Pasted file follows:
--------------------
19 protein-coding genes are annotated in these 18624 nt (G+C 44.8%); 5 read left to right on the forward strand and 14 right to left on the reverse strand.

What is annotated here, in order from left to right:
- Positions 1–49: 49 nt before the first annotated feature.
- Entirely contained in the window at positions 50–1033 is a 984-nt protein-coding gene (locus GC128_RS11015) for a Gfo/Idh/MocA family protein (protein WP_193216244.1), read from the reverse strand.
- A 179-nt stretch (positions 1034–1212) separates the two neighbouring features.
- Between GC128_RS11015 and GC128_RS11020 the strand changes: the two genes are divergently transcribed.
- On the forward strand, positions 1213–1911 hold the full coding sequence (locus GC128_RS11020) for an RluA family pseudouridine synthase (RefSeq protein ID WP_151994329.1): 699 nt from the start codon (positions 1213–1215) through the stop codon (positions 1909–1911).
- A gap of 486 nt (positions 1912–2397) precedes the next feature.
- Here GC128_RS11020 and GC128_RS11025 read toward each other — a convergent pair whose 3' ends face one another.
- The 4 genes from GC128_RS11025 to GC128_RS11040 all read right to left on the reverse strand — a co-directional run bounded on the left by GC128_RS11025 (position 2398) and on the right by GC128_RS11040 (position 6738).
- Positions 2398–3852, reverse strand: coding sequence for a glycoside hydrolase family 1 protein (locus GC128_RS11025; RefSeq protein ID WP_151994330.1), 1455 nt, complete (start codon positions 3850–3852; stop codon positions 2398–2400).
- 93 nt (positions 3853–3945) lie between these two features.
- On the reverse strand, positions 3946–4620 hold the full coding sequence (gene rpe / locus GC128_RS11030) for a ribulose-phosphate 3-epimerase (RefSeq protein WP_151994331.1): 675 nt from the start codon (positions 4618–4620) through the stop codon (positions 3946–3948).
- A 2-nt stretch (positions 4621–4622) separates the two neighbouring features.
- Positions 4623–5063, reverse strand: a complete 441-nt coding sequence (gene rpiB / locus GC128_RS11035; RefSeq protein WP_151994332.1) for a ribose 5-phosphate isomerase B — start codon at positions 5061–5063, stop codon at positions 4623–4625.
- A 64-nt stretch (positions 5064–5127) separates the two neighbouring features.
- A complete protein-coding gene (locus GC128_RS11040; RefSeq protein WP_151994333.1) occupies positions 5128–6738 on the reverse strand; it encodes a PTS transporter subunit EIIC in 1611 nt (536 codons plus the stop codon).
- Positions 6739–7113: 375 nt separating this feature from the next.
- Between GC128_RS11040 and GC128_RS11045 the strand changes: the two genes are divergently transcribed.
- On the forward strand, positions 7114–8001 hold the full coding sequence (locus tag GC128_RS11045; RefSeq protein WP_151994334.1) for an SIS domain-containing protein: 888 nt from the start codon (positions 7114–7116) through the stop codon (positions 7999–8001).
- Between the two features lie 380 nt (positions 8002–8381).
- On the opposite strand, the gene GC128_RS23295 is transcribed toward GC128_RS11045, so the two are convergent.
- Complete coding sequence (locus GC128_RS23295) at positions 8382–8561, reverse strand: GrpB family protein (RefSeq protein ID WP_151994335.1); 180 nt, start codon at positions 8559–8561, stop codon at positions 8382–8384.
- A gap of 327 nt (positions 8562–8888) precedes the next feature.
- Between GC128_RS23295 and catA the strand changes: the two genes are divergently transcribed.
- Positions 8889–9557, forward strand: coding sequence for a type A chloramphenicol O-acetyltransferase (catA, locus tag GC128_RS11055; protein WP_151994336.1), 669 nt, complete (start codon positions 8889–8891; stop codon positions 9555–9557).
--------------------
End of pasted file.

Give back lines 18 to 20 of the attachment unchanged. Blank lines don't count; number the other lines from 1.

- Positions 6739–7113: 375 nt separating this feature from the next.
- Between GC128_RS11040 and GC128_RS11045 the strand changes: the two genes are divergently transcribed.
- On the forward strand, positions 7114–8001 hold the full coding sequence (locus tag GC128_RS11045; RefSeq protein WP_151994334.1) for an SIS domain-containing protein: 888 nt from the start codon (positions 7114–7116) through the stop codon (positions 7999–8001).